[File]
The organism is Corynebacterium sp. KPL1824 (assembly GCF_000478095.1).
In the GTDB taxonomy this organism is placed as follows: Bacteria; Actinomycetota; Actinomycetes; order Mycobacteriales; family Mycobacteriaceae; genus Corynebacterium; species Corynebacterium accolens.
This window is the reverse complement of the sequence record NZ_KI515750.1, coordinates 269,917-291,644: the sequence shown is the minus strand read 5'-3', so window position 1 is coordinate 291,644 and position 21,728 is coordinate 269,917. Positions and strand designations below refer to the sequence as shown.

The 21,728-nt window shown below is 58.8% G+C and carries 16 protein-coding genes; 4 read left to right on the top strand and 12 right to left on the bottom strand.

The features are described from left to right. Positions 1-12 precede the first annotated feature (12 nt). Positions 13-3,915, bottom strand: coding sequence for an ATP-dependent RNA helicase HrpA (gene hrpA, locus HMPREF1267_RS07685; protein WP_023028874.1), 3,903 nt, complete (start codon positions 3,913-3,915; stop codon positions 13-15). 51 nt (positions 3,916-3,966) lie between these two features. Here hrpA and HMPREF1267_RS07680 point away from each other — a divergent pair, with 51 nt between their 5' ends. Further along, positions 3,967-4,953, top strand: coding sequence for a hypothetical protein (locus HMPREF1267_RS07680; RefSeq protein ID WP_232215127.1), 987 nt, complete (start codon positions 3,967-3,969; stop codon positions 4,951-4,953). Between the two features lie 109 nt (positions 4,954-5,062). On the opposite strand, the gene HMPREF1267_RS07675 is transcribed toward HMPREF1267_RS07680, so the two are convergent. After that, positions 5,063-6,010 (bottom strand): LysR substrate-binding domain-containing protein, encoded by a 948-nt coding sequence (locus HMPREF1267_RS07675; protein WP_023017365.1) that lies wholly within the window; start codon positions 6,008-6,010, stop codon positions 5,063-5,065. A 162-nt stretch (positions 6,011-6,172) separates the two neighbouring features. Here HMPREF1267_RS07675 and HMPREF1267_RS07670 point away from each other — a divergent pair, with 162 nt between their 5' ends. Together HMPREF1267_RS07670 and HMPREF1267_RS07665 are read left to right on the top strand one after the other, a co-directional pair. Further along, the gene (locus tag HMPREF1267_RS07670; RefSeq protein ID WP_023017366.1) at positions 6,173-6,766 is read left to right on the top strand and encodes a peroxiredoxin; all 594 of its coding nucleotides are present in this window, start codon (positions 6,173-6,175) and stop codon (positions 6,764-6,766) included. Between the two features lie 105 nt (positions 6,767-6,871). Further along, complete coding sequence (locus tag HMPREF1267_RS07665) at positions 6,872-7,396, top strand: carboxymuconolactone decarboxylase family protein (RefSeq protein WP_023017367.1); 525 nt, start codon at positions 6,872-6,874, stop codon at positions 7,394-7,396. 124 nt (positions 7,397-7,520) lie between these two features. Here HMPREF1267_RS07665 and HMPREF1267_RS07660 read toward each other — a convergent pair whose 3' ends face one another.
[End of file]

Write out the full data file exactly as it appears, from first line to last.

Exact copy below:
The organism is Corynebacterium sp. KPL1824 (assembly GCF_000478095.1).
In the GTDB taxonomy this organism is placed as follows: Bacteria; Actinomycetota; Actinomycetes; order Mycobacteriales; family Mycobacteriaceae; genus Corynebacterium; species Corynebacterium accolens.
This window is the reverse complement of the sequence record NZ_KI515750.1, coordinates 269,917-291,644: the sequence shown is the minus strand read 5'-3', so window position 1 is coordinate 291,644 and position 21,728 is coordinate 269,917. Positions and strand designations below refer to the sequence as shown.

The 21,728-nt window shown below is 58.8% G+C and carries 16 protein-coding genes; 4 read left to right on the top strand and 12 right to left on the bottom strand.

The features are described from left to right. Positions 1-12 precede the first annotated feature (12 nt). Positions 13-3,915, bottom strand: coding sequence for an ATP-dependent RNA helicase HrpA (gene hrpA, locus HMPREF1267_RS07685; protein WP_023028874.1), 3,903 nt, complete (start codon positions 3,913-3,915; stop codon positions 13-15). 51 nt (positions 3,916-3,966) lie between these two features. Here hrpA and HMPREF1267_RS07680 point away from each other — a divergent pair, with 51 nt between their 5' ends. Further along, positions 3,967-4,953, top strand: coding sequence for a hypothetical protein (locus HMPREF1267_RS07680; RefSeq protein ID WP_232215127.1), 987 nt, complete (start codon positions 3,967-3,969; stop codon positions 4,951-4,953). Between the two features lie 109 nt (positions 4,954-5,062). On the opposite strand, the gene HMPREF1267_RS07675 is transcribed toward HMPREF1267_RS07680, so the two are convergent. After that, positions 5,063-6,010 (bottom strand): LysR substrate-binding domain-containing protein, encoded by a 948-nt coding sequence (locus HMPREF1267_RS07675; protein WP_023017365.1) that lies wholly within the window; start codon positions 6,008-6,010, stop codon positions 5,063-5,065. A 162-nt stretch (positions 6,011-6,172) separates the two neighbouring features. Here HMPREF1267_RS07675 and HMPREF1267_RS07670 point away from each other — a divergent pair, with 162 nt between their 5' ends. Together HMPREF1267_RS07670 and HMPREF1267_RS07665 are read left to right on the top strand one after the other, a co-directional pair. Further along, the gene (locus tag HMPREF1267_RS07670; RefSeq protein ID WP_023017366.1) at positions 6,173-6,766 is read left to right on the top strand and encodes a peroxiredoxin; all 594 of its coding nucleotides are present in this window, start codon (positions 6,173-6,175) and stop codon (positions 6,764-6,766) included. Between the two features lie 105 nt (positions 6,767-6,871). Further along, complete coding sequence (locus tag HMPREF1267_RS07665) at positions 6,872-7,396, top strand: carboxymuconolactone decarboxylase family protein (RefSeq protein WP_023017367.1); 525 nt, start codon at positions 6,872-6,874, stop codon at positions 7,394-7,396. 124 nt (positions 7,397-7,520) lie between these two features. Here HMPREF1267_RS07665 and HMPREF1267_RS07660 read toward each other — a convergent pair whose 3' ends face one another.